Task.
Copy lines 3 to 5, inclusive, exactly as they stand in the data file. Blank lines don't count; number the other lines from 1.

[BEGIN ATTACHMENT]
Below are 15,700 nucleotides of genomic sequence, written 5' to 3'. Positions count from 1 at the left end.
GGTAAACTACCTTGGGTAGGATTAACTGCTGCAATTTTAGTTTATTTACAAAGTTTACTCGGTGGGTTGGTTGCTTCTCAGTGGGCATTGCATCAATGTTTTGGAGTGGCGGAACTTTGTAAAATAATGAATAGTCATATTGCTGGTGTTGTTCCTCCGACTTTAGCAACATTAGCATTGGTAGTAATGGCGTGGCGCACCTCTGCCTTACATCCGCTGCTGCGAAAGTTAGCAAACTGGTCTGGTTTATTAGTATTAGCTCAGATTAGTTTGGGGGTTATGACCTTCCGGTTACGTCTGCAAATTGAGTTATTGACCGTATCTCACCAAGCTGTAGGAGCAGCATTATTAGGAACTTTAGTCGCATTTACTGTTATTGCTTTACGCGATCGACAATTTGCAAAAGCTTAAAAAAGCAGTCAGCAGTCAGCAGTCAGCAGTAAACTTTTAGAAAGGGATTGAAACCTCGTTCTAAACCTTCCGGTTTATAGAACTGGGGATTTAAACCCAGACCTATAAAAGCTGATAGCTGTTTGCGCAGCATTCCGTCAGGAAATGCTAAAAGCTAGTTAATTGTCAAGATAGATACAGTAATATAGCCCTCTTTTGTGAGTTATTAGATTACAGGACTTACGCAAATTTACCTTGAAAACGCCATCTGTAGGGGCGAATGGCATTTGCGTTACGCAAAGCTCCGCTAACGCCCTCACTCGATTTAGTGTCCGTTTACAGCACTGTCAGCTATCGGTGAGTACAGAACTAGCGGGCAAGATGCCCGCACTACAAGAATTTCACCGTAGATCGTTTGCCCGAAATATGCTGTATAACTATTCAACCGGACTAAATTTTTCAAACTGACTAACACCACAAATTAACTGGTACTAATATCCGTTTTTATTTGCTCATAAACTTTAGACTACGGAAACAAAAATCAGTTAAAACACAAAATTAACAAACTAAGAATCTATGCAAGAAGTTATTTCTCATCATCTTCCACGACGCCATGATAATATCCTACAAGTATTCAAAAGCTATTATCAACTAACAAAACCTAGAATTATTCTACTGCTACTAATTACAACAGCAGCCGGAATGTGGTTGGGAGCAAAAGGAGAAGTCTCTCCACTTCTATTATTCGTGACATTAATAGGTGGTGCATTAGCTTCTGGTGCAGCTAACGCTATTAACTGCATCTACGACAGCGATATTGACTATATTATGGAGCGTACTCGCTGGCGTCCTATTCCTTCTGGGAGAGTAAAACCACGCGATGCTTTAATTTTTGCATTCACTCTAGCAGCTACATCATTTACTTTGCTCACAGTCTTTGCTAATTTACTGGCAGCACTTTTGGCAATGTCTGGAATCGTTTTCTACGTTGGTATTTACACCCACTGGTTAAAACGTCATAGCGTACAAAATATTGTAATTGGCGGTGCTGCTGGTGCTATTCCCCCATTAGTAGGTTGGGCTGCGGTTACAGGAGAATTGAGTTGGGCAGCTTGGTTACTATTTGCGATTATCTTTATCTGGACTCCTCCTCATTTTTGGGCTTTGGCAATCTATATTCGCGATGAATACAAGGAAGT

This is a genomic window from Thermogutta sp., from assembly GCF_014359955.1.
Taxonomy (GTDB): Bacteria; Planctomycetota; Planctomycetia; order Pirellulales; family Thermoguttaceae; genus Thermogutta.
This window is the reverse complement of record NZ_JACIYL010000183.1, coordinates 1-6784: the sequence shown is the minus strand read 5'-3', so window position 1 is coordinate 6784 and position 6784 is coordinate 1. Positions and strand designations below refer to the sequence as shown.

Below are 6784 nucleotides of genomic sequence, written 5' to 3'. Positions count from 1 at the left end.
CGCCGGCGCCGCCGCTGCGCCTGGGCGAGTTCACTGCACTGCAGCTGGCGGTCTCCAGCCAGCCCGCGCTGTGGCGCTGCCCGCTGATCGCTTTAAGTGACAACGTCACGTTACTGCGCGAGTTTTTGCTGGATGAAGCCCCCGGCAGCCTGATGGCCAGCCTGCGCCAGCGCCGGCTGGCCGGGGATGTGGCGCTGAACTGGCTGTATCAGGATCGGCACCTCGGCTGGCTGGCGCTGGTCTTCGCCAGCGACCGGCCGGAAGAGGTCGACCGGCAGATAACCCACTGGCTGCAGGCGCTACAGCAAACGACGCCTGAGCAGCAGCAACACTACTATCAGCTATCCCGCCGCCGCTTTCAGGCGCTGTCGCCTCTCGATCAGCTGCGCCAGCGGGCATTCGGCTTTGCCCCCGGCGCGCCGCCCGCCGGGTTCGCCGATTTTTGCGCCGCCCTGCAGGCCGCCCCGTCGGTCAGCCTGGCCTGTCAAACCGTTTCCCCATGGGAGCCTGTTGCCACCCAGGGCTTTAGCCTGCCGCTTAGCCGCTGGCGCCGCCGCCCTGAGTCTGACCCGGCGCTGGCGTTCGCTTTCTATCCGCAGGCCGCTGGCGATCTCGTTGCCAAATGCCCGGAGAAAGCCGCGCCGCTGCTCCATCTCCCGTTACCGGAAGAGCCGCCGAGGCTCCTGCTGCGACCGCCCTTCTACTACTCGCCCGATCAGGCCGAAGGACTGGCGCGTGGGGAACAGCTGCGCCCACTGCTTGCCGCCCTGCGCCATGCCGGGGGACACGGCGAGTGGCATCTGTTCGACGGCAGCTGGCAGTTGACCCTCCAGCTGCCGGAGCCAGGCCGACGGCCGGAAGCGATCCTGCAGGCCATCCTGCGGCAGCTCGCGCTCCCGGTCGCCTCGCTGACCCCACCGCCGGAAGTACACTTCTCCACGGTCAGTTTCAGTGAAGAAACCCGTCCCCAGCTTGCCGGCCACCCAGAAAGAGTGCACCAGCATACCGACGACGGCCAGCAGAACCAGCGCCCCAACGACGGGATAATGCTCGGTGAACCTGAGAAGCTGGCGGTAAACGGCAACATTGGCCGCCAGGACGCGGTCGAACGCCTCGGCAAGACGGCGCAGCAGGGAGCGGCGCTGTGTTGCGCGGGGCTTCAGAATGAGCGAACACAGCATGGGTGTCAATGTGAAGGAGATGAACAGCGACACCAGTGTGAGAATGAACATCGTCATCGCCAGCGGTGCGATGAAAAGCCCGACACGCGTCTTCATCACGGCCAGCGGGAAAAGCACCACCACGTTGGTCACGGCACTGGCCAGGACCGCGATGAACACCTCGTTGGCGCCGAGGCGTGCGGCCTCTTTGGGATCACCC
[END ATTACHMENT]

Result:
This is a genomic window from Thermogutta sp., from assembly GCF_014359955.1.
Taxonomy (GTDB): Bacteria; Planctomycetota; Planctomycetia; order Pirellulales; family Thermoguttaceae; genus Thermogutta.
This window is the reverse complement of record NZ_JACIYL010000183.1, coordinates 1-6784: the sequence shown is the minus strand read 5'-3', so window position 1 is coordinate 6784 and position 6784 is coordinate 1. Positions and strand designations below refer to the sequence as shown.